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CHARLESTON, W.Va. -- Mining bits on the longwall machine were worn out, exposing steel shafts that could easily spark when they hit a piece of rock embedded in the coal seam. Key water sprays were missing or inoperable, leaving miners without an important protection against methane ignitions.
Mine operators ignored repeated warnings from their own workers to spread more crushed stone, or rock dust, to prevent coal dust that had built up along miles of underground tunnels from providing fuel for an explosion.
Federal investigators on Wednesday outlined these allegations as the likely factors that combined to produce the huge explosion that killed 29 miners in April 5 at Massey Energy's Upper Big Branch Mine.
U.S. Mine Safety and Health Administration officials provided the most detailed media briefing to date on their investigation into the worst U.S. coal-mining disaster in nearly 40 years.
MSHA released a lengthy slide presentation outlining the agency's major evidence. They made public video of tests the agency said clearly showed major problems with the water spray system on the cutting tool, or shearer, on the Raleigh County mine's longwall mining machine.
"The investigation is still ongoing, and we have a large number of pieces of evidence to evaluate to provide a more clear picture of what happened," said Joe Main, assistant labor secretary for MSHA. "But you can see from some of the evidence that there are some problems here we clearly should be looking at."
MSHA coal administrator Kevin Stricklin and Labor Department Solicitor Patricia Smith joined Main for a media briefing held the morning after government officials provided families of the fallen Upper Big Branch miners their first in-person briefing in four months.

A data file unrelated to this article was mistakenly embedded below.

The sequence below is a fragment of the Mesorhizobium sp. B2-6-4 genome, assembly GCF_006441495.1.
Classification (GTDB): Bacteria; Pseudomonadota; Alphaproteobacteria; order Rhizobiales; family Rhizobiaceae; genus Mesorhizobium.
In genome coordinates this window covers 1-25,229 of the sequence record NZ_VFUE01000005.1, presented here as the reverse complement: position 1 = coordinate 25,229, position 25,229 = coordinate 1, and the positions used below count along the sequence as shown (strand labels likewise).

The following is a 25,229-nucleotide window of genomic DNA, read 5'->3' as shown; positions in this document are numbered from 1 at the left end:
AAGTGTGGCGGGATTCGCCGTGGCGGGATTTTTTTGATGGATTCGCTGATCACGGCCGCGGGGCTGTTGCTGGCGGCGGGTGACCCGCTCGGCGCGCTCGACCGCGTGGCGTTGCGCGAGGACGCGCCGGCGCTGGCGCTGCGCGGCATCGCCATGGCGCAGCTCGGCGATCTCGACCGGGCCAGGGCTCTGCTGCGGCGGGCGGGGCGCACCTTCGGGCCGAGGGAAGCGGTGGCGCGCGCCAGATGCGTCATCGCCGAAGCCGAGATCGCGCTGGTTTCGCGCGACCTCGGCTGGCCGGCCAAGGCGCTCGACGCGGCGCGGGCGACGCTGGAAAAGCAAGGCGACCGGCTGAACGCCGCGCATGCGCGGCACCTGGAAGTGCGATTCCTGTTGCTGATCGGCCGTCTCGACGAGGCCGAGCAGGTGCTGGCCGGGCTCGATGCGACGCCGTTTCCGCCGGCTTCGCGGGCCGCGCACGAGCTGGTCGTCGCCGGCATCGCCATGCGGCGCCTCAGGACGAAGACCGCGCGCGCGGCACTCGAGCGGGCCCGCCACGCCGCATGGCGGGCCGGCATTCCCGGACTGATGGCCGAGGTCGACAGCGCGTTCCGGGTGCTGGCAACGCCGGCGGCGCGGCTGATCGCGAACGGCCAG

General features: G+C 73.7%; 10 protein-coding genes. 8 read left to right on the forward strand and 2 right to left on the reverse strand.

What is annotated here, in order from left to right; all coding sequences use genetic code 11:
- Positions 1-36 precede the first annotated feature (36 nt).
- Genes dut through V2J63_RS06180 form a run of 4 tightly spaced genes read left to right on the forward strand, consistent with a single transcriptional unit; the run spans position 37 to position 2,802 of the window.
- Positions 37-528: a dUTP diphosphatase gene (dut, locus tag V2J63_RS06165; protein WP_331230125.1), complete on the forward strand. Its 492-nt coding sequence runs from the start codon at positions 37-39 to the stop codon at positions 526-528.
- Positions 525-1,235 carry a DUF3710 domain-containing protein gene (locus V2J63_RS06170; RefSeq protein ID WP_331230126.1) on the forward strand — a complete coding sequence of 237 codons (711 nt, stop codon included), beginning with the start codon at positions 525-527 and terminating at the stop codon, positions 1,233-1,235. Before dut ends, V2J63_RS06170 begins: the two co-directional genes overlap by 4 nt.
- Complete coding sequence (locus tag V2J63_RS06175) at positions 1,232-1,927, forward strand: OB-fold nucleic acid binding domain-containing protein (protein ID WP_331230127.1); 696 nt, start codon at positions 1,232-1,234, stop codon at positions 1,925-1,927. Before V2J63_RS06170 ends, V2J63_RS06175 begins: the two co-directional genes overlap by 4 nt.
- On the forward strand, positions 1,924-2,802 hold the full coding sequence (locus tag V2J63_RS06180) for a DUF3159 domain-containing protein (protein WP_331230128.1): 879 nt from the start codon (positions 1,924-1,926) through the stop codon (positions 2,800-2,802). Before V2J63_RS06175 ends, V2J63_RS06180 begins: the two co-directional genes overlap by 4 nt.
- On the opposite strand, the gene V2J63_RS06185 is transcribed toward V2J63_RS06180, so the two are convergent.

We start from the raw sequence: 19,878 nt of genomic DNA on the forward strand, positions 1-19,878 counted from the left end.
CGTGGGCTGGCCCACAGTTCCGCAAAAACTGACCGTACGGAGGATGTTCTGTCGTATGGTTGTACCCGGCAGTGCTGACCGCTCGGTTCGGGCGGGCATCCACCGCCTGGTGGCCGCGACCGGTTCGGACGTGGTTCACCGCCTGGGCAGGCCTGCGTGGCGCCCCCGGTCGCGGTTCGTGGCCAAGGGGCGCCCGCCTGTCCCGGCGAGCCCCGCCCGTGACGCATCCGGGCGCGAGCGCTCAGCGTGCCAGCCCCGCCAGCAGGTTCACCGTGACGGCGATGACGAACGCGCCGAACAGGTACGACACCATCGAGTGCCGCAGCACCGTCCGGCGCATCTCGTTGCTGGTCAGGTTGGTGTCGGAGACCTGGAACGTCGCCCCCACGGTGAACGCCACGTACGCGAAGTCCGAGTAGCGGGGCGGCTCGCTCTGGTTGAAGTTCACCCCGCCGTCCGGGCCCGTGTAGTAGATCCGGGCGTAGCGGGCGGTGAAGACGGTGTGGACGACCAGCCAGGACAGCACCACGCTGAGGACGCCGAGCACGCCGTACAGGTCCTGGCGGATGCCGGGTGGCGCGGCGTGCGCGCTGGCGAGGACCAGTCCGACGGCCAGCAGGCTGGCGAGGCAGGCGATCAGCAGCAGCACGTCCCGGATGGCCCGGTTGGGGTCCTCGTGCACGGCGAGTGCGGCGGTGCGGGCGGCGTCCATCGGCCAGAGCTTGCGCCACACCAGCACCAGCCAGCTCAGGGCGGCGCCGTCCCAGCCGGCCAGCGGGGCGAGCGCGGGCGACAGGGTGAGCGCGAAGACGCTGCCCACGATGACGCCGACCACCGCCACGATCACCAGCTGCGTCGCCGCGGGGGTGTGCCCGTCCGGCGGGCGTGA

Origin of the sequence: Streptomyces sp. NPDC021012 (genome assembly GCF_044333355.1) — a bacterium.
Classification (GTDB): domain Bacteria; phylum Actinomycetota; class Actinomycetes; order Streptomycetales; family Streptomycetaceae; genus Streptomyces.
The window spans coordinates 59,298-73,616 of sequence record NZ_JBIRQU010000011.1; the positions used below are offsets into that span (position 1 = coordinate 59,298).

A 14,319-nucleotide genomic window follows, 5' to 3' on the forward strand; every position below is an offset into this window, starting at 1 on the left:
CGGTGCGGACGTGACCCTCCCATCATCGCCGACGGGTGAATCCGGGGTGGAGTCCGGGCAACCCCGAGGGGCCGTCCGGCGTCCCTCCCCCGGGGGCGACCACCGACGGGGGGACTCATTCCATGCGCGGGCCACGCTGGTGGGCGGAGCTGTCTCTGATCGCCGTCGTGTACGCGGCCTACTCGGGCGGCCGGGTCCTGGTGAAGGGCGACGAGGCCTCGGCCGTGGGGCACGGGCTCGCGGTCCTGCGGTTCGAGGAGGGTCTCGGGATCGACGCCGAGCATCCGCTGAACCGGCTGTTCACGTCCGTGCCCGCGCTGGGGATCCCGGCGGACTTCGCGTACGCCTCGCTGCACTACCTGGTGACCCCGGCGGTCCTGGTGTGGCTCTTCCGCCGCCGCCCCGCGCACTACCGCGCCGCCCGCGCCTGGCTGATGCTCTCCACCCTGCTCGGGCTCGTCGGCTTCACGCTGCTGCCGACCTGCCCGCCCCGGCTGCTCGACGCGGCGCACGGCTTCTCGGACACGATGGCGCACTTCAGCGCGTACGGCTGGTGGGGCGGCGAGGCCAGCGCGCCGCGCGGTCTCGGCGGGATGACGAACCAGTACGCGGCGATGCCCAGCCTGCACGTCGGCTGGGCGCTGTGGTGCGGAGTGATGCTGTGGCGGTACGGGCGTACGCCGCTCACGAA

Agency officials told families that a report would be issued within 60 to 90 days. They said witness interviews are finished, except for some people who will be asked to return for more questioning and for 18 people who invoked their Fifth Amendment rights and refused to testimony.
MSHA officials also defended their agency when asked how conditions at Upper Big Branch could have deteriorated to the point that multiple safety systems aimed at preventing just such a disaster were in such bad shape that they failed to protect Massey's workers.
Stricklin noted that MSHA inspectors had written hundreds of violations and issued more serious mine closure orders at Upper Big Branch than at any other mine in the months prior to the explosion.
"Based on the numbers I've seen, I think my folks were enforcing the law here," Stricklin said.
The media briefing also was held just days after MSHA confirmed it had agreed to a request from federal prosecutors to delay any public hearings or the release of witness interview transcripts to avoid jeopardizing U.S. Attorney Booth Goodwin's ongoing criminal investigation of the disaster.
Smith, the agency's top lawyer, said she didn't ask Goodwin for examples of how releasing witness testimony of discussing the disaster in a public hearing would hamper his criminal probe. So far, no charges have been filed against anyone in connection with the explosion.
During Wednesday's briefing, MSHA provided the media and the public with essentially the same information released Tuesday night during a closed-door meeting with the disaster victims' families. But agency officials were more cautious in their media comments.